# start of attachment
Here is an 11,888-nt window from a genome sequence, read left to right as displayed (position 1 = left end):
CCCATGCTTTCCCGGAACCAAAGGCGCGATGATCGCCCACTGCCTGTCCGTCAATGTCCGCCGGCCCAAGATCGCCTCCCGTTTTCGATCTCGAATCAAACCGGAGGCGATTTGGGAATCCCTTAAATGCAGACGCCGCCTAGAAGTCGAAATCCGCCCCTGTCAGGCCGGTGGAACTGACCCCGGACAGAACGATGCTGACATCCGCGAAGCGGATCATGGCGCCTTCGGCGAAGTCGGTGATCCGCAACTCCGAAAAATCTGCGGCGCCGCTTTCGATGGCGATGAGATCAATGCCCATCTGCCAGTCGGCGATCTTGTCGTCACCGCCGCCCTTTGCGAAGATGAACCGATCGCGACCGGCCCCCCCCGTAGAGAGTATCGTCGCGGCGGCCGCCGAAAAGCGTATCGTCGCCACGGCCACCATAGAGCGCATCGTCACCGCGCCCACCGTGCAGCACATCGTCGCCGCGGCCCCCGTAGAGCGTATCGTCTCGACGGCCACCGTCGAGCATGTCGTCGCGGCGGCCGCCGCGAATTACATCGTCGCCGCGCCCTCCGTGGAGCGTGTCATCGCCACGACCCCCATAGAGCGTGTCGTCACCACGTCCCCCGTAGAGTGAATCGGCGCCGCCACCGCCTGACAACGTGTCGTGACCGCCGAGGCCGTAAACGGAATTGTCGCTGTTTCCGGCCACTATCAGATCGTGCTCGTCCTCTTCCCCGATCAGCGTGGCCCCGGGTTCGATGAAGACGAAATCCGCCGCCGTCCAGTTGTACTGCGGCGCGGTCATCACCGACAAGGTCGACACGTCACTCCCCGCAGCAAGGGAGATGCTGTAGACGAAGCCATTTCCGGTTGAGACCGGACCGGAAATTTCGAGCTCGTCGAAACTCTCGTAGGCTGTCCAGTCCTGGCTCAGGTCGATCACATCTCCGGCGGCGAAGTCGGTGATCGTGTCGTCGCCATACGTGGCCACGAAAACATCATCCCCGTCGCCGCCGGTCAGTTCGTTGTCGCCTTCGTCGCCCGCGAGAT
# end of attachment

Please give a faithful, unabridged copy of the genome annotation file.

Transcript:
Here is an 11,888-nt window from a genome sequence, read left to right as displayed (position 1 = left end):
CCCATGCTTTCCCGGAACCAAAGGCGCGATGATCGCCCACTGCCTGTCCGTCAATGTCCGCCGGCCCAAGATCGCCTCCCGTTTTCGATCTCGAATCAAACCGGAGGCGATTTGGGAATCCCTTAAATGCAGACGCCGCCTAGAAGTCGAAATCCGCCCCTGTCAGGCCGGTGGAACTGACCCCGGACAGAACGATGCTGACATCCGCGAAGCGGATCATGGCGCCTTCGGCGAAGTCGGTGATCCGCAACTCCGAAAAATCTGCGGCGCCGCTTTCGATGGCGATGAGATCAATGCCCATCTGCCAGTCGGCGATCTTGTCGTCACCGCCGCCCTTTGCGAAGATGAACCGATCGCGACCGGCCCCCCCCGTAGAGAGTATCGTCGCGGCGGCCGCCGAAAAGCGTATCGTCGCCACGGCCACCATAGAGCGCATCGTCACCGCGCCCACCGTGCAGCACATCGTCGCCGCGGCCCCCGTAGAGCGTATCGTCTCGACGGCCACCGTCGAGCATGTCGTCGCGGCGGCCGCCGCGAATTACATCGTCGCCGCGCCCTCCGTGGAGCGTGTCATCGCCACGACCCCCATAGAGCGTGTCGTCACCACGTCCCCCGTAGAGTGAATCGGCGCCGCCACCGCCTGACAACGTGTCGTGACCGCCGAGGCCGTAAACGGAATTGTCGCTGTTTCCGGCCACTATCAGATCGTGCTCGTCCTCTTCCCCGATCAGCGTGGCCCCGGGTTCGATGAAGACGAAATCCGCCGCCGTCCAGTTGTACTGCGGCGCGGTCATCACCGACAAGGTCGACACGTCACTCCCCGCAGCAAGGGAGATGCTGTAGACGAAGCCATTTCCGGTTGAGACCGGACCGGAAATTTCGAGCTCGTCGAAACTCTCGTAGGCTGTCCAGTCCTGGCTCAGGTCGATCACATCTCCGGCGGCGAAGTCGGTGATCGTGTCGTCGCCATACGTGGCCACGAAAACATCATCCCCGTCGCCGCCGGTCAGTTCGTTGTCGCCTTCGTCGCCCGCGAGAT